We are trying to be travelers…. and finding ourselves in transition.
To be sure, getting ready to go offshore and then exploring the west coast of Vancouver Island has been an amazing experience. From the beginning we knew we were testing ourselves and the boat, and I do think we have learned a great deal from our experiences so far. One thing has become clear as well: It is not always easy for four different personalities to be in happy agreement all of the time. And so, we are faced with a few dilemmas… As we grapple with how to best face the next phase, we have decided to stay in Victoria for another season, at least that is the idea at the moment…
Here’s a little gem of a sailing day (video clip) when we were south bound in the Juan de Fuca Strait…
After the swells and motion of our offshore experience calmed down we decided to set a course for Cougar Annie’s garden. According to Wikipedia, Cougar Annie (Ada Annie Rae-Arthur, June 19, 1888 – April 28, 1985) was a pioneer who settled near Hesquiat (pronounced Heshkwit) Harbour at Boat Basin in Clayoquot Sound on the west coast of Vancouver Island in 1915 after having lived in England, South Africa and the Canadian Prairies as a child. She arrived with the first of her four husbands to save him from an opium addiction and ensure that the remittance cheques that came from his family in Scotland would continue to arrive. At the time she and her husband settled on the coast, they had three small children. She gave birth to eight more children in this remote location. She acquired her nickname because of her famed marksmanship. She shot dozens of cougars during her long life. You might wonder why we would want to go to a remote place that is full of bears and cougars… all I can say to that is: It seemed like a good idea at the time.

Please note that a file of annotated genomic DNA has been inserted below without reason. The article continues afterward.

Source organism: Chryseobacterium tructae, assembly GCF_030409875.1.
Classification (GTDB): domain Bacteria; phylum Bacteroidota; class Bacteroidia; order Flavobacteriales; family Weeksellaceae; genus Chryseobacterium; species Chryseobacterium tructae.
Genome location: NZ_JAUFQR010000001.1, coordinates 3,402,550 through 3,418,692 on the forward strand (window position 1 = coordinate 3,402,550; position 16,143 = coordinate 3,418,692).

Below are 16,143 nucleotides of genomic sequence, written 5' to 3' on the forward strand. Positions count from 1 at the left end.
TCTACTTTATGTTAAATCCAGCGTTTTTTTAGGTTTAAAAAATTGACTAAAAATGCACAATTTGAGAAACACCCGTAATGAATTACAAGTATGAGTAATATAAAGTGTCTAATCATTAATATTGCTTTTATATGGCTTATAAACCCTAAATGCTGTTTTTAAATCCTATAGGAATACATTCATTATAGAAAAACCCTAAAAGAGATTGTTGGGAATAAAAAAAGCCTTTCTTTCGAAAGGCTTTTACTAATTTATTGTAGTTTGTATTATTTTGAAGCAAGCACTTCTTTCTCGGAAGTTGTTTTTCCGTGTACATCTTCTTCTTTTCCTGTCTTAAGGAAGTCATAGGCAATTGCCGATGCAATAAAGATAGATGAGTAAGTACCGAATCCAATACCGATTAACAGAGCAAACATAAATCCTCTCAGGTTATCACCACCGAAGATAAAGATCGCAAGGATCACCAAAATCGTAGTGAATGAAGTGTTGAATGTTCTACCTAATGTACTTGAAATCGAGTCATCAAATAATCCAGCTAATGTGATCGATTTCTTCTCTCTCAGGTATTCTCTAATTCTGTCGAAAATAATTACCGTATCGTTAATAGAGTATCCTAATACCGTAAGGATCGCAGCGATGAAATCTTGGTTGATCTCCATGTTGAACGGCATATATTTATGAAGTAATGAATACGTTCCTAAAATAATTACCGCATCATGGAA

First we would need to go to Tofino and from there make our way to Boat Basin. Once in Tofino, surrounded by surf shops, my little people and Pete became surfers too!
South Chesterman’s beach provided some fun times. Tofino has a great bus service with a route that takes you from town to the various beaches in the area.
On our first day the waves were small but on subsequent days they were much larger!
Near Tofino is the wonderful “Big Tree Walk” on Meares Island. We hadn’t seen trees so big EVER… pretty amazing.
After a few loads of laundry, filling up with fuel and water, we were ready to leave for Hesquiat… As we approached, the clouds hung over the mountains like a big cozy blanket.
There were no other boats around as we crossed the infamous Hesquiat Bar… once at the anchorage there was one other boat… a large power boat with an older couple on board with three small barking dogs. It was calm and peaceful. We awoke in the morning alone. They must have woken up early to get to their next destination. You have to look very carefully and closely to see our little boat in this photo… magnificently remote and expansive… full of cougars and bears. But the beaches….